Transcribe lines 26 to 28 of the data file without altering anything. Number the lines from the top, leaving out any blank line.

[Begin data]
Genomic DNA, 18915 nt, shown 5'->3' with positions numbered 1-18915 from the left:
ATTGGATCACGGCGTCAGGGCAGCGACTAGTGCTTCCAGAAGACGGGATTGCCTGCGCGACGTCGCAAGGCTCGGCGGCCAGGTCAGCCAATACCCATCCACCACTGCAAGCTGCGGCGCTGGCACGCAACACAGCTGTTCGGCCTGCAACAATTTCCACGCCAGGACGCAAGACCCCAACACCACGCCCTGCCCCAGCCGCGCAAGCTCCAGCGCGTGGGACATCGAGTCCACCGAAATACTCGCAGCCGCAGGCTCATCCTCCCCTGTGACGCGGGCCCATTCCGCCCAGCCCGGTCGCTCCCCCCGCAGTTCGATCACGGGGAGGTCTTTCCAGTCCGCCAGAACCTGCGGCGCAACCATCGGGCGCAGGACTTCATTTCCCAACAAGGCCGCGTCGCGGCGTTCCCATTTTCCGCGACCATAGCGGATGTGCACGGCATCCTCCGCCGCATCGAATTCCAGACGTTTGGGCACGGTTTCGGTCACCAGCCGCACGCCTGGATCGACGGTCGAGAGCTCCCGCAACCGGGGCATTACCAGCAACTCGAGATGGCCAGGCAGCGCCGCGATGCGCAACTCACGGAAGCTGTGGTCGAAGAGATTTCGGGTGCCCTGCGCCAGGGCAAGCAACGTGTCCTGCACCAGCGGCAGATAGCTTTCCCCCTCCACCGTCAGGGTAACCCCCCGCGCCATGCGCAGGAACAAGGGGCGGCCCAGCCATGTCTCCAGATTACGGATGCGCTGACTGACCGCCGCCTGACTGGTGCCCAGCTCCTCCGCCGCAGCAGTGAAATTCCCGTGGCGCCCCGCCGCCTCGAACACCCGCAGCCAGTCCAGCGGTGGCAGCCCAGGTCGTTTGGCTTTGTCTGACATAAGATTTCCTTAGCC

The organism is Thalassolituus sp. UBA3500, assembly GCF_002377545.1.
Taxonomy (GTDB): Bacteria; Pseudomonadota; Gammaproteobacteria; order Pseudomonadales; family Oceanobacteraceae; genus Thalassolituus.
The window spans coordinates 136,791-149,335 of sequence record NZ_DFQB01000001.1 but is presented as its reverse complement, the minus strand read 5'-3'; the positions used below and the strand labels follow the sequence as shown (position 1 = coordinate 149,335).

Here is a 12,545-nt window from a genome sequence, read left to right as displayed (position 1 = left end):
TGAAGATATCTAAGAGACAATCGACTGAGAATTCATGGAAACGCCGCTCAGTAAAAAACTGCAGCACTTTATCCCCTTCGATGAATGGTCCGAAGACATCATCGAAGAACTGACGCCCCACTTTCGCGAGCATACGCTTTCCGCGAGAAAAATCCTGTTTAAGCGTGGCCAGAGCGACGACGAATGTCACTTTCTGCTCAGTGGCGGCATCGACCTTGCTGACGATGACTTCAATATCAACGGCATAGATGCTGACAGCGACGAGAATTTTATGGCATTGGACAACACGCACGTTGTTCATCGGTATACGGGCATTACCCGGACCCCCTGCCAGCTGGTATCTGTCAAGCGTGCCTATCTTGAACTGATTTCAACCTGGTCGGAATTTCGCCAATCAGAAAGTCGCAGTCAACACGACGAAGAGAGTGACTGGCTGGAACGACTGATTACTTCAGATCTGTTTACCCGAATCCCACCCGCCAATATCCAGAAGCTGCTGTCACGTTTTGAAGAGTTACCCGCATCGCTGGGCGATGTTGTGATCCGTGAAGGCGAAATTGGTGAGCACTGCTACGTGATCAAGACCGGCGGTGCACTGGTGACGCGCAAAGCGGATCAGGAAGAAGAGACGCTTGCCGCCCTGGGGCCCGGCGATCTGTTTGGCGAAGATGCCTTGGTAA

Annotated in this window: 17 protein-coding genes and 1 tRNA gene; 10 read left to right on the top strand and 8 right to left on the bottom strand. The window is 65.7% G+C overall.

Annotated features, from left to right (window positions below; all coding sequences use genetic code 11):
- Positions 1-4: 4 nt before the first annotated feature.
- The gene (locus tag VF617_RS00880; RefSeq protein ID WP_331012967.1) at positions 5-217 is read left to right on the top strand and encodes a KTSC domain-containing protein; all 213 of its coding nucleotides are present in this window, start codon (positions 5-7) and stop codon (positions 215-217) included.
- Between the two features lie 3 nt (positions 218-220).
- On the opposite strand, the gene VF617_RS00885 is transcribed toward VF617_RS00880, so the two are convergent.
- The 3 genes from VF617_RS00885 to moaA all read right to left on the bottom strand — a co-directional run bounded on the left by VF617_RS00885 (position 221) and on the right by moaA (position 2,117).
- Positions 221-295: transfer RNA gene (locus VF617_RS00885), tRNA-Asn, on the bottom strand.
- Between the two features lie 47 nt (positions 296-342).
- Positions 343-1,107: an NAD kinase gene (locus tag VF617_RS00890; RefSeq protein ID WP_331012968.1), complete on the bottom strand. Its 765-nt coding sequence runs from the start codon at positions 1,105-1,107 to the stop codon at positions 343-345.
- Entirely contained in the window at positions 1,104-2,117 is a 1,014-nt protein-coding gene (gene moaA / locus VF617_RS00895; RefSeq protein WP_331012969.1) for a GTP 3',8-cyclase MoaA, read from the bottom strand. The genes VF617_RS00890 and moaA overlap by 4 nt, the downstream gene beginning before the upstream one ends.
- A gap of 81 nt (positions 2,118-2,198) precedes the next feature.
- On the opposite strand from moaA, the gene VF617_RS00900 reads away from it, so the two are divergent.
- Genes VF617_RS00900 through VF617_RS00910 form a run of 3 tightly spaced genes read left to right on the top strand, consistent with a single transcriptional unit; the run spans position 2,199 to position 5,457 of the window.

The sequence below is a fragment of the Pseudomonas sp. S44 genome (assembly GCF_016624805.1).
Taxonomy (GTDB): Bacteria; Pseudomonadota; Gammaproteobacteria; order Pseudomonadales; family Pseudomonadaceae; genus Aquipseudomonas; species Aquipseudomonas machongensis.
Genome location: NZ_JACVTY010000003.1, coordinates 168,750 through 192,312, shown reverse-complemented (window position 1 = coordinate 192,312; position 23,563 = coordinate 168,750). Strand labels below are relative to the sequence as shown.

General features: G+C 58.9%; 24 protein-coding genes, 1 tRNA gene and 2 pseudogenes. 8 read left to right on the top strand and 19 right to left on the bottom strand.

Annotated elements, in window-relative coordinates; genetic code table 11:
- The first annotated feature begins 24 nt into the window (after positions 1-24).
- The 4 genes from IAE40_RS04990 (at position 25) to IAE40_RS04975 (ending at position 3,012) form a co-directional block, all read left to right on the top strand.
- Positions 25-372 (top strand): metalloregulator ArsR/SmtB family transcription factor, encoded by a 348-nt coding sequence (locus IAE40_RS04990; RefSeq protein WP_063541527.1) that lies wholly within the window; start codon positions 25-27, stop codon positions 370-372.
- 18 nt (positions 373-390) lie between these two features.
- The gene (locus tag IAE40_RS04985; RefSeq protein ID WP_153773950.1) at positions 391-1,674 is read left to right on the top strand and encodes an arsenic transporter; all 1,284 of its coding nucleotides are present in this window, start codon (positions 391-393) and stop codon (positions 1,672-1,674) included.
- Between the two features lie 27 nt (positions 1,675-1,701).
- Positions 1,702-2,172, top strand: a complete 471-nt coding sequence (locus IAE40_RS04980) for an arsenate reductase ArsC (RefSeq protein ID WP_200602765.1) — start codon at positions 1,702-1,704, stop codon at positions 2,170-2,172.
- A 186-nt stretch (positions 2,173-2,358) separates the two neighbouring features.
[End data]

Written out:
Annotated elements, in window-relative coordinates; genetic code table 11:
- The first annotated feature begins 24 nt into the window (after positions 1-24).
- The 4 genes from IAE40_RS04990 (at position 25) to IAE40_RS04975 (ending at position 3,012) form a co-directional block, all read left to right on the top strand.